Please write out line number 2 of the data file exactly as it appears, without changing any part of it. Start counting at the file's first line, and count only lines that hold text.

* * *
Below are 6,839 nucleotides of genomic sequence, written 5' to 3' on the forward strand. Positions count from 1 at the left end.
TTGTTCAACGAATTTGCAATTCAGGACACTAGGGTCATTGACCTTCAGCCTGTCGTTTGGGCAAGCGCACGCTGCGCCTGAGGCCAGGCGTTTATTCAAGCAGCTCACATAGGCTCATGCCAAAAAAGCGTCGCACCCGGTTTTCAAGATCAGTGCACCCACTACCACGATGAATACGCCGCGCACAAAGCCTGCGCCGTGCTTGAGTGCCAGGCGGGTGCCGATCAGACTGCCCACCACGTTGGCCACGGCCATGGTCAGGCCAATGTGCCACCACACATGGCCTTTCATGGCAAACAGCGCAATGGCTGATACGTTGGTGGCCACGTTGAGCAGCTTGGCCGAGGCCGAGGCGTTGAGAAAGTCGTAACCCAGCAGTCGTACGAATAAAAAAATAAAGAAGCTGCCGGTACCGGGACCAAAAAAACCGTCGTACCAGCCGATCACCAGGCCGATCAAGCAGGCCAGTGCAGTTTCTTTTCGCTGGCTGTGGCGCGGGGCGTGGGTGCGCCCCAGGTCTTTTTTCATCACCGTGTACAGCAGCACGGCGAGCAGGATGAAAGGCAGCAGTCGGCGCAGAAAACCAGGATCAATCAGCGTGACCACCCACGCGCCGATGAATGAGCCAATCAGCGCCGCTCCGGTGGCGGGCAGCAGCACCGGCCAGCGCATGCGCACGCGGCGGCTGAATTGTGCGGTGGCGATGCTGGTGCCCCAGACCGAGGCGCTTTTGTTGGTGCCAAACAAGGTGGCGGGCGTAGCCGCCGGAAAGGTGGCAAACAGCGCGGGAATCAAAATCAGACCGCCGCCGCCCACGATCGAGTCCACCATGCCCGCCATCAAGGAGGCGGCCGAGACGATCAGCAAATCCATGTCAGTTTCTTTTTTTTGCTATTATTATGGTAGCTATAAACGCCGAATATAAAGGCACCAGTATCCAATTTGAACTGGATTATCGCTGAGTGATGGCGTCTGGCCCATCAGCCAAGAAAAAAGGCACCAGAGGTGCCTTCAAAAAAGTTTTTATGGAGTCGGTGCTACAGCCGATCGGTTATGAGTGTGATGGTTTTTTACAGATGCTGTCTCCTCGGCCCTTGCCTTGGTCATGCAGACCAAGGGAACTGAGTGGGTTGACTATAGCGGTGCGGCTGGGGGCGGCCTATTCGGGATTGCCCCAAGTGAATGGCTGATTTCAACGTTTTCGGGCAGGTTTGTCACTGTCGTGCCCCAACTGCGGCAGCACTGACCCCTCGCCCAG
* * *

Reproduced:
TTGTTCAACGAATTTGCAATTCAGGACACTAGGGTCATTGACCTTCAGCCTGTCGTTTGGGCAAGCGCACGCTGCGCCTGAGGCCAGGCGTTTATTCAAGCAGCTCACATAGGCTCATGCCAAAAAAGCGTCGCACCCGGTTTTCAAGATCAGTGCACCCACTACCACGATGAATACGCCGCGCACAAAGCCTGCGCCGTGCTTGAGTGCCAGGCGGGTGCCGATCAGACTGCCCACCACGTTGGCCACGGCCATGGTCAGGCCAATGTGCCACCACACATGGCCTTTCATGGCAAACAGCGCAATGGCTGATACGTTGGTGGCCACGTTGAGCAGCTTGGCCGAGGCCGAGGCGTTGAGAAAGTCGTAACCCAGCAGTCGTACGAATAAAAAAATAAAGAAGCTGCCGGTACCGGGACCAAAAAAACCGTCGTACCAGCCGATCACCAGGCCGATCAAGCAGGCCAGTGCAGTTTCTTTTCGCTGGCTGTGGCGCGGGGCGTGGGTGCGCCCCAGGTCTTTTTTCATCACCGTGTACAGCAGCACGGCGAGCAGGATGAAAGGCAGCAGTCGGCGCAGAAAACCAGGATCAATCAGCGTGACCACCCACGCGCCGATGAATGAGCCAATCAGCGCCGCTCCGGTGGCGGGCAGCAGCACCGGCCAGCGCATGCGCACGCGGCGGCTGAATTGTGCGGTGGCGATGCTGGTGCCCCAGACCGAGGCGCTTTTGTTGGTGCCAAACAAGGTGGCGGGCGTAGCCGCCGGAAAGGTGGCAAACAGCGCGGGAATCAAAATCAGACCGCCGCCGCCCACGATCGAGTCCACCATGCCCGCCATCAAGGAGGCGGCCGAGACGATCAGCAAATCCATGTCAGTTTCTTTTTTTTGCTATTATTATGGTAGCTATAAACGCCGAATATAAAGGCACCAGTATCCAATTTGAACTGGATTATCGCTGAGTGATGGCGTCTGGCCCATCAGCCAAGAAAAAAGGCACCAGAGGTGCCTTCAAAAAAGTTTTTATGGAGTCGGTGCTACAGCCGATCGGTTATGAGTGTGATGGTTTTTTACAGATGCTGTCTCCTCGGCCCTTGCCTTGGTCATGCAGACCAAGGGAACTGAGTGGGTTGACTATAGCGGTGCGGCTGGGGGCGGCCTATTCGGGATTGCCCCAAGTGAATGGCTGATTTCAACGTTTTCGGGCAGGTTTGTCACTGTCGTGCCCCAACTGCGGCAGCACTGACCCCTCGCCCAG